The UKís market watchdog, the Financial Conduct Authority (FCA), have informed the public that they will deliberate on implementing a deadline for customers claiming reparation on the mis-selling of loan insurance.
The FCA will marshal the necessary evidence and determine whether customers who were mis-sold payment protection insurance (PPI) have been reimbursed properly. They will further decide on whether the current system effectively compensates victims of mis-selling and is ìenhancing the integrity of the UKís financial system.î The report on this issue is due to be released in the summer of 2015.
The watchdog stated its intentions for after they have released the report. The body commented: ìThe FCA will then consider whether further interventions may be appropriate, which could include a consumer communication campaign; a possible time limit on complains; or other rule changes or guidance.î
The FCA have said that in the build up to the publication of the report in the summer, if there are consumers who feel they have been the victims of PPI fraud, they should communicate their discontent with their bank and enquire as to how to be compensated. If still unsatisfied, they are implored to contact the Financial Ombudsman facility.
This comes after the release of data by the FCA showing that creditors have remunerated customers to the figure of 17.3 billion with the bill still expected to grow. Moreover, from January 2011, banks have received more than 14 million complaints concerning PPI and have disbursed compensation for over 70% of those complaints.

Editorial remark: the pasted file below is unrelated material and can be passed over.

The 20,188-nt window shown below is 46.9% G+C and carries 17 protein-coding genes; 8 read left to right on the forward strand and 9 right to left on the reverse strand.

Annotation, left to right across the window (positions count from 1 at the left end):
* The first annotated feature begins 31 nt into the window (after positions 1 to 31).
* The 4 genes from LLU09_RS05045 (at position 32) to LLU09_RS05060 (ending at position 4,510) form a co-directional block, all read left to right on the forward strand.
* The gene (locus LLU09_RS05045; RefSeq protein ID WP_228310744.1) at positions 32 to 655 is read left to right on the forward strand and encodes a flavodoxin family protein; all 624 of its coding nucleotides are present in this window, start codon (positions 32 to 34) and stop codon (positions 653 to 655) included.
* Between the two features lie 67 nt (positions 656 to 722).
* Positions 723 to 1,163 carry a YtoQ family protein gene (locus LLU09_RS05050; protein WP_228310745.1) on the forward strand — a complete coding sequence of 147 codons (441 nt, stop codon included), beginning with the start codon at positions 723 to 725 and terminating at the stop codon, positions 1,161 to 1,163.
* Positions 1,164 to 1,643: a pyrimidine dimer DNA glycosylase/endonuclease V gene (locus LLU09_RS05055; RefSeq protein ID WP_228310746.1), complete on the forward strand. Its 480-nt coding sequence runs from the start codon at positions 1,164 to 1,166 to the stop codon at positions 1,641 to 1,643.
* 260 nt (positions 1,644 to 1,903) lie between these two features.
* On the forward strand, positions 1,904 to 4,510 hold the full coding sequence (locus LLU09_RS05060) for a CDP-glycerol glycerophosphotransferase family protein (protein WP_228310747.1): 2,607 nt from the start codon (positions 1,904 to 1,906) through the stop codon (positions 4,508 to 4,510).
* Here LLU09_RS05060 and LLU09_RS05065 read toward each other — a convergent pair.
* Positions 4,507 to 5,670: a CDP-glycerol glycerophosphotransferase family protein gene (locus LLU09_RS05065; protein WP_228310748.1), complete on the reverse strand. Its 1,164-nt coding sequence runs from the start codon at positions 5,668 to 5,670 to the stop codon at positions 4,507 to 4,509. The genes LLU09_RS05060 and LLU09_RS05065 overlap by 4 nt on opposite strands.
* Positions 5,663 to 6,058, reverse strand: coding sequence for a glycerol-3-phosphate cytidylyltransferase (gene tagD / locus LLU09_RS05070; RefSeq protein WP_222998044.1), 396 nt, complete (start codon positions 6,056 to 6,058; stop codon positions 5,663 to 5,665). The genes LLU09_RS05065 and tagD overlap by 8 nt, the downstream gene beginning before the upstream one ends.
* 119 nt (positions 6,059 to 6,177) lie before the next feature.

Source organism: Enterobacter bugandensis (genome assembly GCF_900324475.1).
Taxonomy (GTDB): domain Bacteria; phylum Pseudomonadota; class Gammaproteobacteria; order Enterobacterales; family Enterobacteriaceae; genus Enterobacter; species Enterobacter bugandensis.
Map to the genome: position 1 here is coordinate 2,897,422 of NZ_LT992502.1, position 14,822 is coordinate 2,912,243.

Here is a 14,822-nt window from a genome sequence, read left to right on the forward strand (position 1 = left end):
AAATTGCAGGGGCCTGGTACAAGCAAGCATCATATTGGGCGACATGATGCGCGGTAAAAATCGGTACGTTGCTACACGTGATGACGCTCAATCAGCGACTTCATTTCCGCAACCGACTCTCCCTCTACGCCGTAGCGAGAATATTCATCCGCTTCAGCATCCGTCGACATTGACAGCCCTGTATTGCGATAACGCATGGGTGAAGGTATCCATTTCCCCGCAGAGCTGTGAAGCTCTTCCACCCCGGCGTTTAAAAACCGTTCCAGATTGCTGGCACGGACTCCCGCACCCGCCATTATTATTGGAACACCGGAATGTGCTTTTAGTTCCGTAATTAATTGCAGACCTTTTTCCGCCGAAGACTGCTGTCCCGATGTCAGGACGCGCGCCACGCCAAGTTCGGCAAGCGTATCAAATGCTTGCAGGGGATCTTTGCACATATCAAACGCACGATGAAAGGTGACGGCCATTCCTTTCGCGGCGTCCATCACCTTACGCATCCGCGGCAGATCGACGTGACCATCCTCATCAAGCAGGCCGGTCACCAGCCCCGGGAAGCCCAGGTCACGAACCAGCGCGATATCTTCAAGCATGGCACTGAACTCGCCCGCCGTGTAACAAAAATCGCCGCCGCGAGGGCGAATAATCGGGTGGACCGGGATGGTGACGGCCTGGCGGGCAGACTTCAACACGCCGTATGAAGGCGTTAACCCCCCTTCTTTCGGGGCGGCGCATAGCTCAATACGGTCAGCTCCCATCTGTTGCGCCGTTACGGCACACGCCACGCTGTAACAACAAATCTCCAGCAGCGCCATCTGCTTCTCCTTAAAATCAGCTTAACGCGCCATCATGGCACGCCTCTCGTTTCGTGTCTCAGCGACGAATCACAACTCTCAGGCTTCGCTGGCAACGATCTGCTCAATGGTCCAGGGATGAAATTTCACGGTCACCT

Banks attempted to encourage the FCA to impose a deadline of April 2014 for people who were mis-sold PPI to claim compensation and they did this alongside a pledge from the British Bankers Association that would pay for a 12 month advertising campaign to alert people to this change. However, it sparked outrage among consumer bodies and the FCA are purported to have rebutted them and told the banks that they first needed to prove such a change would benefit customers.
This announcement comes alongside another investigation by the regulator into whether banks are doing all that is necessary in order to protect customers against this type of negligence again. In August 2014, the regulator ordered over 2.5 million claims to be re-investigated to ensure fair compensation had been dispensed.
The executive director at ëWhich?í Richard Lloyd said about this issue: ìItís good that the regulator is finally checking up on how banks are handling the PPI complaints scandal. It has been clear for years that banks should be doing more to resolve claims fairly and make it as quick and easy as possible for people to get back the money theyíre entitled to. People shouldnít be forced to take their complaint to the Financial Ombudsman, or use unscrupulous claims management companies.î